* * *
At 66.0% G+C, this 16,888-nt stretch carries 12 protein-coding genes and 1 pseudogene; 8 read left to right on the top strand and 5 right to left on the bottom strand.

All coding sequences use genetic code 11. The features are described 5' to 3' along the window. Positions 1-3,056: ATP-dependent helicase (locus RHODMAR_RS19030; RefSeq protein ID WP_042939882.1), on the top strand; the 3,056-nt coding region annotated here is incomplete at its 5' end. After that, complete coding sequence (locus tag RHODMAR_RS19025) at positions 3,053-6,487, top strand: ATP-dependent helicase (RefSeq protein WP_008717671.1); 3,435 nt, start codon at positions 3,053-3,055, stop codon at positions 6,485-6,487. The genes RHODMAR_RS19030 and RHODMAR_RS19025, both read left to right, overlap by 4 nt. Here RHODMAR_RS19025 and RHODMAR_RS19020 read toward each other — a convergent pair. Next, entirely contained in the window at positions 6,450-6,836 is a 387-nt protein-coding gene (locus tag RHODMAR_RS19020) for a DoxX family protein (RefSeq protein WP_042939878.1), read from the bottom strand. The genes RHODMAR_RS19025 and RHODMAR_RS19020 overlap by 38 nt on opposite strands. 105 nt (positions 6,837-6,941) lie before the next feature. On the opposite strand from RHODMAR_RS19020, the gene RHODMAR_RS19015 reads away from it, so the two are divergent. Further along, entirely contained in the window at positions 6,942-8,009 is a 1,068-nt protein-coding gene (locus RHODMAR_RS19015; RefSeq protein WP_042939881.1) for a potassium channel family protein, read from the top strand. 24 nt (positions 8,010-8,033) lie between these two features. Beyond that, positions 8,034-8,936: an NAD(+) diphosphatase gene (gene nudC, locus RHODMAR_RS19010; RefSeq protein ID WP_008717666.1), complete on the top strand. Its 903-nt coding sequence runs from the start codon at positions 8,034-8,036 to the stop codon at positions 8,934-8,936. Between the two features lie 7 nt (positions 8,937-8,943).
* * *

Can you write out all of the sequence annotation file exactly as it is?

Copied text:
At 66.0% G+C, this 16,888-nt stretch carries 12 protein-coding genes and 1 pseudogene; 8 read left to right on the top strand and 5 right to left on the bottom strand.

All coding sequences use genetic code 11. The features are described 5' to 3' along the window. Positions 1-3,056: ATP-dependent helicase (locus RHODMAR_RS19030; RefSeq protein ID WP_042939882.1), on the top strand; the 3,056-nt coding region annotated here is incomplete at its 5' end. After that, complete coding sequence (locus tag RHODMAR_RS19025) at positions 3,053-6,487, top strand: ATP-dependent helicase (RefSeq protein WP_008717671.1); 3,435 nt, start codon at positions 3,053-3,055, stop codon at positions 6,485-6,487. The genes RHODMAR_RS19030 and RHODMAR_RS19025, both read left to right, overlap by 4 nt. Here RHODMAR_RS19025 and RHODMAR_RS19020 read toward each other — a convergent pair. Next, entirely contained in the window at positions 6,450-6,836 is a 387-nt protein-coding gene (locus tag RHODMAR_RS19020) for a DoxX family protein (RefSeq protein WP_042939878.1), read from the bottom strand. The genes RHODMAR_RS19025 and RHODMAR_RS19020 overlap by 38 nt on opposite strands. 105 nt (positions 6,837-6,941) lie before the next feature. On the opposite strand from RHODMAR_RS19020, the gene RHODMAR_RS19015 reads away from it, so the two are divergent. Further along, entirely contained in the window at positions 6,942-8,009 is a 1,068-nt protein-coding gene (locus RHODMAR_RS19015; RefSeq protein WP_042939881.1) for a potassium channel family protein, read from the top strand. 24 nt (positions 8,010-8,033) lie between these two features. Beyond that, positions 8,034-8,936: an NAD(+) diphosphatase gene (gene nudC, locus RHODMAR_RS19010; RefSeq protein ID WP_008717666.1), complete on the top strand. Its 903-nt coding sequence runs from the start codon at positions 8,034-8,036 to the stop codon at positions 8,934-8,936. Between the two features lie 7 nt (positions 8,937-8,943).